- other products
In addition, food service companies can include those entities that sell packaged foods like salads and sandwiches. This could include grab-and-go type foods sold at grocery stores, gas stations, or airports. These meals are often prepared in large facilities and distributed across the U.S.
3. Can food poisoning/personal injury cases be based on a breach of warranty claim?
Possibly, yes. Most states impose minimum food safety standards on certain food products. These standards are generally referred to as warranties.5
An example includes pre-packaged veggie trays, which often contain labels indicating that the veggies have been double, or triple washed.
If a person becomes sick because of a product, and the sickness can trace back to a violation of a warranty, then the victim of food poisoning may have a claim based on a breach of a warranty.
4. What are common foodborne illnesses?
There are many types of food-related bacteria and viruses that can make people sick. According to the Centers for Disease Control and Prevention (CDC), researchers have identified more than 250 foodborne diseases.6 Some of the most common foodborne illnesses include:
- E. coli (Escherichia coli),
- Botulism (Clostridium botulinum),
- Hepatitis A,
- Norovirus (Norwalk virus, calicivirus, viral gastroenteritis),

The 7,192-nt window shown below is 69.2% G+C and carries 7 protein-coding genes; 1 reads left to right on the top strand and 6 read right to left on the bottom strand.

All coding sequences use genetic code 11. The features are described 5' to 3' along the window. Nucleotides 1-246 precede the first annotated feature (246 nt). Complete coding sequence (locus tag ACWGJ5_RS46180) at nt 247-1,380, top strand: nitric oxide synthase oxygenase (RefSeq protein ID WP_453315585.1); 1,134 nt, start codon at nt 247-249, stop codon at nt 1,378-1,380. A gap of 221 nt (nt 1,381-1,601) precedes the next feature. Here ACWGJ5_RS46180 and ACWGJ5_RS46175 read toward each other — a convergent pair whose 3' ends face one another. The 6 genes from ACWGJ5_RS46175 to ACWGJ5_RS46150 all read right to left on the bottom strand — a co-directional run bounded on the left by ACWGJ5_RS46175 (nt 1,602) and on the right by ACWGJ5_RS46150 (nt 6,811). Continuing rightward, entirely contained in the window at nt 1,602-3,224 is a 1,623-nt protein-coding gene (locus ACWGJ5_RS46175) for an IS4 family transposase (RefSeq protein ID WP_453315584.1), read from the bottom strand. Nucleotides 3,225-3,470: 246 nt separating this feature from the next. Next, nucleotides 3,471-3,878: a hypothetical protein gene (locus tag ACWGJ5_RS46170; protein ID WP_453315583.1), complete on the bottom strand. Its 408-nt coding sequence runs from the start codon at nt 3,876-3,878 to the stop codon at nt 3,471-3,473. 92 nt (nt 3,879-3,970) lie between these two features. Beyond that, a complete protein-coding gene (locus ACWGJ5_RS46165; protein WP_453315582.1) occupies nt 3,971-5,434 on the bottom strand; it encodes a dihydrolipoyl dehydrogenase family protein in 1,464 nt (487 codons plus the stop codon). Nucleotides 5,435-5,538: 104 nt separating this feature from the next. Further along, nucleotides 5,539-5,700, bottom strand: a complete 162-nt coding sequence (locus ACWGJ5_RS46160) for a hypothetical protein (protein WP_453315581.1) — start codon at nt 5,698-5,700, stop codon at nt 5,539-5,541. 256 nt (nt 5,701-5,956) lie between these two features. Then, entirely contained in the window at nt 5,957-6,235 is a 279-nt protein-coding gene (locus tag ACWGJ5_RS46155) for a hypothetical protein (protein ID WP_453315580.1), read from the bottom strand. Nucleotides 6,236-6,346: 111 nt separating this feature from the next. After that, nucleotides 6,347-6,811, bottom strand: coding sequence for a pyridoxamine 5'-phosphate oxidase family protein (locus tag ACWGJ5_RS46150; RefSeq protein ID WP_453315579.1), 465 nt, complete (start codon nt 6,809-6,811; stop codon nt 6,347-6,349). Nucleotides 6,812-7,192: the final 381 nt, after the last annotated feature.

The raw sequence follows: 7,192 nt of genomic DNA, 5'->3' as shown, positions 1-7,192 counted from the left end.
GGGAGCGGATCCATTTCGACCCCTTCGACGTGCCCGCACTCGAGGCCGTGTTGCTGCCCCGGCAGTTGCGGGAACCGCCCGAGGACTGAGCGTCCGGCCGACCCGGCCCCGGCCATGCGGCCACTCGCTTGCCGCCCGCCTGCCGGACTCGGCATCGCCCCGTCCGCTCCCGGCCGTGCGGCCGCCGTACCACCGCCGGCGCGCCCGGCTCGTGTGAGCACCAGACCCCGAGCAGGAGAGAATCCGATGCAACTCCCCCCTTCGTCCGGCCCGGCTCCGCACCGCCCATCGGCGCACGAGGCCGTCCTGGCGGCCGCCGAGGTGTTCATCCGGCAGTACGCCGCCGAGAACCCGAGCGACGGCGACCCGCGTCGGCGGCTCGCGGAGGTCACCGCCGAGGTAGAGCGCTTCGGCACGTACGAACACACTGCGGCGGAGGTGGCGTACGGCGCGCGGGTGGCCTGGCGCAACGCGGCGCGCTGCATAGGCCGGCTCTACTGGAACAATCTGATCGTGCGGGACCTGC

- Salmonellosis (Salmonella), and
5. What damages can you recover in a food poisoning lawsuit?
Food contamination cases can result in serious injuries that involve extensive hospitalization and require prolonged medical attention and medical treatment.
Not surprisingly, food poisoning victims often bring liability claims to help recover the expenses incurred in these cases.
If a party is successful in brining a claim, he/she can often receive compensation for the following:
- medical bills and expenses,
- lost wages,
- future lost earning capacity,
- out-of-pocket expenses,
- pain and suffering, and
- emotional distress.
Note, though, that victims will be better situated to receive this compensation after receiving legal advice from an experienced food poisoning lawyer or a personal injury attorney.
Please keep in mind that most personal injury lawyers/law firms provide free consultations, meaning parties can get their legal questions answered without spending a dime.
6. What is the law in California?
California law on food poisoning lawsuits generally follows the points mentioned above.
Victims can file a lawsuit based on a negligence, product liability, and/or breach of warranty theory.7
Further, injury victims can try to recover damages for the compensation stated above.
- See, for example, Crosbie v KBC Food Corp. (2021) 190 A.D.3d 684.
- See, for example, Lakeland Reg’l Med. Ctr., Inc. v. Allen (2006) 944 So. 2d 541.
- See, for example, Soule v. GM Corp. (1994) 8 Cal.4th 548. Note that strict liability means that
- See, for example, Coney v. J.L.G. Indus. (1983) 97 Ill.2d 104.
- See, for example, Uniform Commercial Code 2-314, Implied Warranty: Merchantability; Usage of Trade.
- See Centers for Disease Control and Prevention A-Z Index for Foodborne Illness.
- For product liability matters, see Brady v. Calsol, Inc. (2015) 241 Cal.App.4th 1212.